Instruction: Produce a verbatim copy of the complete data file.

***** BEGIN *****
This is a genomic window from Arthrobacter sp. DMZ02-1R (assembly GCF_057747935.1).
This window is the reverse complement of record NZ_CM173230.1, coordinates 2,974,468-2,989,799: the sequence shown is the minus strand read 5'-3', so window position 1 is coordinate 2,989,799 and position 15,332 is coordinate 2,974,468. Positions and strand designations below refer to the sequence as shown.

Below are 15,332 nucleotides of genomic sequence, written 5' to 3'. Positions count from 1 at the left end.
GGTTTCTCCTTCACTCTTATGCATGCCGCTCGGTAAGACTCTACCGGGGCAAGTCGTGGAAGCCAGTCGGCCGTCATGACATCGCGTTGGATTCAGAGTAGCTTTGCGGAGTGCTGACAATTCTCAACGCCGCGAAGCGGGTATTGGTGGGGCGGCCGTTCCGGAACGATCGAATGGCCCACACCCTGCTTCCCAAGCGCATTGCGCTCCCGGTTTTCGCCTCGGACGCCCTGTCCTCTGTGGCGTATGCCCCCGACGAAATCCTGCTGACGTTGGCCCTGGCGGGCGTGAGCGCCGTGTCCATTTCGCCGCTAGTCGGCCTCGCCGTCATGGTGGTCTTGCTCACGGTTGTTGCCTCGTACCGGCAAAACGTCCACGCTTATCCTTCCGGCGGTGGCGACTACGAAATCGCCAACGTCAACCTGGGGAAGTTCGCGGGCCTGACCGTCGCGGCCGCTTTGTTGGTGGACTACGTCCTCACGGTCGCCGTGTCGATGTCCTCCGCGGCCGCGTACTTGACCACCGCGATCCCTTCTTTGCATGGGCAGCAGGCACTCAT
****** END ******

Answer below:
This is a genomic window from Arthrobacter sp. DMZ02-1R (assembly GCF_057747935.1).
This window is the reverse complement of record NZ_CM173230.1, coordinates 2,974,468-2,989,799: the sequence shown is the minus strand read 5'-3', so window position 1 is coordinate 2,989,799 and position 15,332 is coordinate 2,974,468. Positions and strand designations below refer to the sequence as shown.

Below are 15,332 nucleotides of genomic sequence, written 5' to 3'. Positions count from 1 at the left end.
GGTTTCTCCTTCACTCTTATGCATGCCGCTCGGTAAGACTCTACCGGGGCAAGTCGTGGAAGCCAGTCGGCCGTCATGACATCGCGTTGGATTCAGAGTAGCTTTGCGGAGTGCTGACAATTCTCAACGCCGCGAAGCGGGTATTGGTGGGGCGGCCGTTCCGGAACGATCGAATGGCCCACACCCTGCTTCCCAAGCGCATTGCGCTCCCGGTTTTCGCCTCGGACGCCCTGTCCTCTGTGGCGTATGCCCCCGACGAAATCCTGCTGACGTTGGCCCTGGCGGGCGTGAGCGCCGTGTCCATTTCGCCGCTAGTCGGCCTCGCCGTCATGGTGGTCTTGCTCACGGTTGTTGCCTCGTACCGGCAAAACGTCCACGCTTATCCTTCCGGCGGTGGCGACTACGAAATCGCCAACGTCAACCTGGGGAAGTTCGCGGGCCTGACCGTCGCGGCCGCTTTGTTGGTGGACTACGTCCTCACGGTCGCCGTGTCGATGTCCTCCGCGGCCGCGTACTTGACCACCGCGATCCCTTCTTTGCATGGGCAGCAGGCACTCAT